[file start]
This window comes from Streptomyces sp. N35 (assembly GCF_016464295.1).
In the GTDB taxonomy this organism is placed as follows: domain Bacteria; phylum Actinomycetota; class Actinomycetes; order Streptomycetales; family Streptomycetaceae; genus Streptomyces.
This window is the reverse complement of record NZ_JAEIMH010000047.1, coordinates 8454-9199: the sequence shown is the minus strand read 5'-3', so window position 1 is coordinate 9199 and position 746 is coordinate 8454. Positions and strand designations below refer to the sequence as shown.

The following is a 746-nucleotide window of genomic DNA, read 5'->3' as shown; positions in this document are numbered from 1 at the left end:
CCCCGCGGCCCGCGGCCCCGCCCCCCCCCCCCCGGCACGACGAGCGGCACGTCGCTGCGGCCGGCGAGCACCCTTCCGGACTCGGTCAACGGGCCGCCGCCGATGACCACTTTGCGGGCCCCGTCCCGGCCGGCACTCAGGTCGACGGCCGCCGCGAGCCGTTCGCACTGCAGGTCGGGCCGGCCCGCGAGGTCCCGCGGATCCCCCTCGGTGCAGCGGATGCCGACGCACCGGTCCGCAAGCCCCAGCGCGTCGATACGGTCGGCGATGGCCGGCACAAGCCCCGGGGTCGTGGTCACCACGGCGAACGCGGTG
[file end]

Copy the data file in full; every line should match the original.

This window comes from Streptomyces sp. N35 (assembly GCF_016464295.1).
In the GTDB taxonomy this organism is placed as follows: domain Bacteria; phylum Actinomycetota; class Actinomycetes; order Streptomycetales; family Streptomycetaceae; genus Streptomyces.
This window is the reverse complement of record NZ_JAEIMH010000047.1, coordinates 8454-9199: the sequence shown is the minus strand read 5'-3', so window position 1 is coordinate 9199 and position 746 is coordinate 8454. Positions and strand designations below refer to the sequence as shown.

The following is a 746-nucleotide window of genomic DNA, read 5'->3' as shown; positions in this document are numbered from 1 at the left end:
CCCCGCGGCCCGCGGCCCCGCCCCCCCCCCCCCGGCACGACGAGCGGCACGTCGCTGCGGCCGGCGAGCACCCTTCCGGACTCGGTCAACGGGCCGCCGCCGATGACCACTTTGCGGGCCCCGTCCCGGCCGGCACTCAGGTCGACGGCCGCCGCGAGCCGTTCGCACTGCAGGTCGGGCCGGCCCGCGAGGTCCCGCGGATCCCCCTCGGTGCAGCGGATGCCGACGCACCGGTCCGCAAGCCCCAGCGCGTCGATACGGTCGGCGATGGCCGGCACAAGCCCCGGGGTCGTGGTCACCACGGCGAACGCGGTG